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Das Experiment

Harrowing and grotesque, all the more so because it was inspired by a real experiment on the psychological impact of captivity.

While the plot of Das Experiment is driven by the confrontation between Tarek, aka Prisoner #77, the agitator and Berus, the guard, the film is made more interesting because there are actually three sides in the experiment: the prisoners, the guards and the scientists ostensibly overseeing the exercise. Each are pitted against the other sides and to an extent each other. Ultimately, the boundaries blur as the film rushes towards its inevitable escalation and conclusion.

A love story (sparked by one of those movie coincidences you accept because it happens early enough in the film) adds a thread of humanity to the unpleasantness and gives Tarek something to hold on to while incarcarated.

As in director Oliver Hirschbiegel's subsequent film Der Untergang the acting is of a uniformly high calibre. (As an aside, Andrea Sawatzki who plays one of the doctors, looks uncannily like Gates McFadden. Not a bad thing this.)

There was a bit early on - before the characters solidified into recallable individuals - where we find out who each of these people were in the outside world. I had to resist the urge to revisit that section to see if background influenced their behaviour: was the executive more prone to sadism than the entertainer?

But while such backstory may have helped the actors (Justus von Dohnanyi who plays Berus says he envisaged the character taking part in the experiment to seek validation and self-esteem after a run of unsuccessful jobs) and while it may be interesting as an exercise, I believe that it's the system - as much or even more than the individuals - which is responsible for the behaviours dramatised in the film. While not discounting the importance of personal responsibility it's a rare individual (and by extrapolation groups or even countries) who is able to stop subjugation turning into resentment, or power into sadism. I'm reminded of another experiment, portrayed in the documentary Blue Eyed, which explores a similar theme, though the context is racism rather than prison captivity.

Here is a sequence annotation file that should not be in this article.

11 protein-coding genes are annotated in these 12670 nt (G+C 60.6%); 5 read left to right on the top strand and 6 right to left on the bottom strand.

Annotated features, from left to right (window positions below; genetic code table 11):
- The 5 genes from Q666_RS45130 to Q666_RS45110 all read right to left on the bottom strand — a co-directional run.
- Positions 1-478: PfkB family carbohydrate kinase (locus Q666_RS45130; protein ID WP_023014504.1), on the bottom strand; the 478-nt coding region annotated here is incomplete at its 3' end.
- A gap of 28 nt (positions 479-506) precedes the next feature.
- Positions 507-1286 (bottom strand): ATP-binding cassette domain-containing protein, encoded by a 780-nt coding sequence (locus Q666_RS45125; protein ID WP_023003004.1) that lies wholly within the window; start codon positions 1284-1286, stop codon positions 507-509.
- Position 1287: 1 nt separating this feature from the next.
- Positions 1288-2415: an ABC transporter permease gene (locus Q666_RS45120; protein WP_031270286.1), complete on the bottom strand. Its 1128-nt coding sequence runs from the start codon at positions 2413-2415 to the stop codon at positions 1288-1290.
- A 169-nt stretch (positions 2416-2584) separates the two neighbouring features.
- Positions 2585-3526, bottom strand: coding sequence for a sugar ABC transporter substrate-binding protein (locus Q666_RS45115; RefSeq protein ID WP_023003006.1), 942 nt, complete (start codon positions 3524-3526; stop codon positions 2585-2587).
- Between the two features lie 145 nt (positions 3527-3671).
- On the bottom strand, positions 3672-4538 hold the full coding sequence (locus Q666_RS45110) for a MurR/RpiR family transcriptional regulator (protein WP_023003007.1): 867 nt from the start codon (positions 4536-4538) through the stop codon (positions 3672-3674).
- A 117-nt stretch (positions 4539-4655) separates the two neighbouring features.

There's been some online discussion that draws the line between this movie, the real-world Stanford Experiment, and the abuses at Abu Ghraib. While I don't doubt there are some similarities I think the critical difference is that in Abu Ghraib the sadism was - to my mind undoubtedly - institutionalised by the commanding authority rather than developing organically as a result of the interplay between contextual circumstance and human psychology. Ie, the torture was ordered from above. As such, the more relevant comparison might be with the infamous Milgram experiment.

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This page contains a single entry from the blog posted on June 10, 2005 8:00 AM.

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